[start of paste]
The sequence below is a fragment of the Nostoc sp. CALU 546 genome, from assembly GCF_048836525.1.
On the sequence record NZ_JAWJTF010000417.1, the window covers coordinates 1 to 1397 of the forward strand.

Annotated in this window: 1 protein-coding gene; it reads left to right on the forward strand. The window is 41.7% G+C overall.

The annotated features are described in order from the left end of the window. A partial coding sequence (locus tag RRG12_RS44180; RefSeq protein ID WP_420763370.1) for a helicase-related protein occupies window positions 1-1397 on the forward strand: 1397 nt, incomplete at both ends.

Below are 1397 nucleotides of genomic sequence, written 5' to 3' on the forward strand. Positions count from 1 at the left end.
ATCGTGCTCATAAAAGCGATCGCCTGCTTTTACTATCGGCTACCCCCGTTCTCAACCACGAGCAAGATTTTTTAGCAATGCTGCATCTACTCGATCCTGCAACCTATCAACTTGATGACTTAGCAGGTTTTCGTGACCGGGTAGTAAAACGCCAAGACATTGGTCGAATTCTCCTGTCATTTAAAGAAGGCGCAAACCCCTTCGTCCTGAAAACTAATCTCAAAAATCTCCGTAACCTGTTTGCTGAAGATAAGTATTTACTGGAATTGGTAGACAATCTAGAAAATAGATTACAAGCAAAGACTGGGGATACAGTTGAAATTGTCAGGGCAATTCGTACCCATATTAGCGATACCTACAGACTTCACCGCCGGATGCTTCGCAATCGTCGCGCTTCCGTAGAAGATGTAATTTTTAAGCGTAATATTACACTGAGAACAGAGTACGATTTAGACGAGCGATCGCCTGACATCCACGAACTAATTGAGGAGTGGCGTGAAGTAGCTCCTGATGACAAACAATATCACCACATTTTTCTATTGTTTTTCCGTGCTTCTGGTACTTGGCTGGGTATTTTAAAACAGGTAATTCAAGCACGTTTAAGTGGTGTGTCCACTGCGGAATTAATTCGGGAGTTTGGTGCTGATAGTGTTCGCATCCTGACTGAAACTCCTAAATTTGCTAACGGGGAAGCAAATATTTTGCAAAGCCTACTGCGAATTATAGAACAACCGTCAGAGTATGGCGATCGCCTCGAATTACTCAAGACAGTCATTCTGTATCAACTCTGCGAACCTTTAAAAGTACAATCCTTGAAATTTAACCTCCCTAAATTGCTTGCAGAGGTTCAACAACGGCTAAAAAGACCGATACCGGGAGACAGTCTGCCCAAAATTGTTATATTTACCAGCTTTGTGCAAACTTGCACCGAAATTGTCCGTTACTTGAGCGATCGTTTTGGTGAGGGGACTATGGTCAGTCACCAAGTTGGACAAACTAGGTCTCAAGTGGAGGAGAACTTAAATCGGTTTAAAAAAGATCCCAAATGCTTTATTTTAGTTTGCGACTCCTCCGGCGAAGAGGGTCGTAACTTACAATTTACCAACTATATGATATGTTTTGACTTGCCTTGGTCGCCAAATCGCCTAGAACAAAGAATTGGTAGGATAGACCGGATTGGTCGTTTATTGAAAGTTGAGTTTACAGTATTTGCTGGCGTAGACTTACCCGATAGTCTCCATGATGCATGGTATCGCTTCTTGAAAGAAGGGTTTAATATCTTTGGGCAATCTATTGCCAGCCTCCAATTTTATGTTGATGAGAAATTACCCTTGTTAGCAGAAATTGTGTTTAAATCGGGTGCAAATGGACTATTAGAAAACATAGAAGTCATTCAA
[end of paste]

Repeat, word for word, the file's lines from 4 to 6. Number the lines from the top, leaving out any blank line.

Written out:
The annotated features are described in order from the left end of the window. A partial coding sequence (locus tag RRG12_RS44180; RefSeq protein ID WP_420763370.1) for a helicase-related protein occupies window positions 1-1397 on the forward strand: 1397 nt, incomplete at both ends.

Below are 1397 nucleotides of genomic sequence, written 5' to 3' on the forward strand. Positions count from 1 at the left end.
ATCGTGCTCATAAAAGCGATCGCCTGCTTTTACTATCGGCTACCCCCGTTCTCAACCACGAGCAAGATTTTTTAGCAATGCTGCATCTACTCGATCCTGCAACCTATCAACTTGATGACTTAGCAGGTTTTCGTGACCGGGTAGTAAAACGCCAAGACATTGGTCGAATTCTCCTGTCATTTAAAGAAGGCGCAAACCCCTTCGTCCTGAAAACTAATCTCAAAAATCTCCGTAACCTGTTTGCTGAAGATAAGTATTTACTGGAATTGGTAGACAATCTAGAAAATAGATTACAAGCAAAGACTGGGGATACAGTTGAAATTGTCAGGGCAATTCGTACCCATATTAGCGATACCTACAGACTTCACCGCCGGATGCTTCGCAATCGTCGCGCTTCCGTAGAAGATGTAATTTTTAAGCGTAATATTACACTGAGAACAGAGTACGATTTAGACGAGCGATCGCCTGACATCCACGAACTAATTGAGGAGTGGCGTGAAGTAGCTCCTGATGACAAACAATATCACCACATTTTTCTATTGTTTTTCCGTGCTTCTGGTACTTGGCTGGGTATTTTAAAACAGGTAATTCAAGCACGTTTAAGTGGTGTGTCCACTGCGGAATTAATTCGGGAGTTTGGTGCTGATAGTGTTCGCATCCTGACTGAAACTCCTAAATTTGCTAACGGGGAAGCAAATATTTTGCAAAGCCTACTGCGAATTATAGAACAACCGTCAGAGTATGGCGATCGCCTCGAATTACTCAAGACAGTCATTCTGTATCAACTCTGCGAACCTTTAAAAGTACAATCCTTGAAATTTAACCTCCCTAAATTGCTTGCAGAGGTTCAACAACGGCTAAAAAGACCGATACCGGGAGACAGTCTGCCCAAAATTGTTATATTTACCAGCTTTGTGCAAACTTGCACCGAAATTGTCCGTTACTTGAGCGATCGTTTTGGTGAGGGGACTATGGTCAGTCACCAAGTTGGACAAACTAGGTCTCAAGTGGAGGAGAACTTAAATCGGTTTAAAAAAGATCCCAAATGCTTTATTTTAGTTTGCGACTCCTCCGGCGAAGAGGGTCGTAACTTACAATTTACCAACTATATGATATGTTTTGACTTGCCTTGGTCGCCAAATCGCCTAGAACAAAGAATTGGTAGGATAGACCGGATTGGTCGTTTATTGAAAGTTGAGTTTACAGTATTTGCTGGCGTAGACTTACCCGATAGTCTCCATGATGCATGGTATCGCTTCTTGAAAGAAGGGTTTAATATCTTTGGGCAATCTATTGCCAGCCTCCAATTTTATGTTGATGAGAAATTACCCTTGTTAGCAGAAATTGTGTTTAAATCGGGTGCAAATGGACTATTAGAAAACATAGAAGTCATTCAA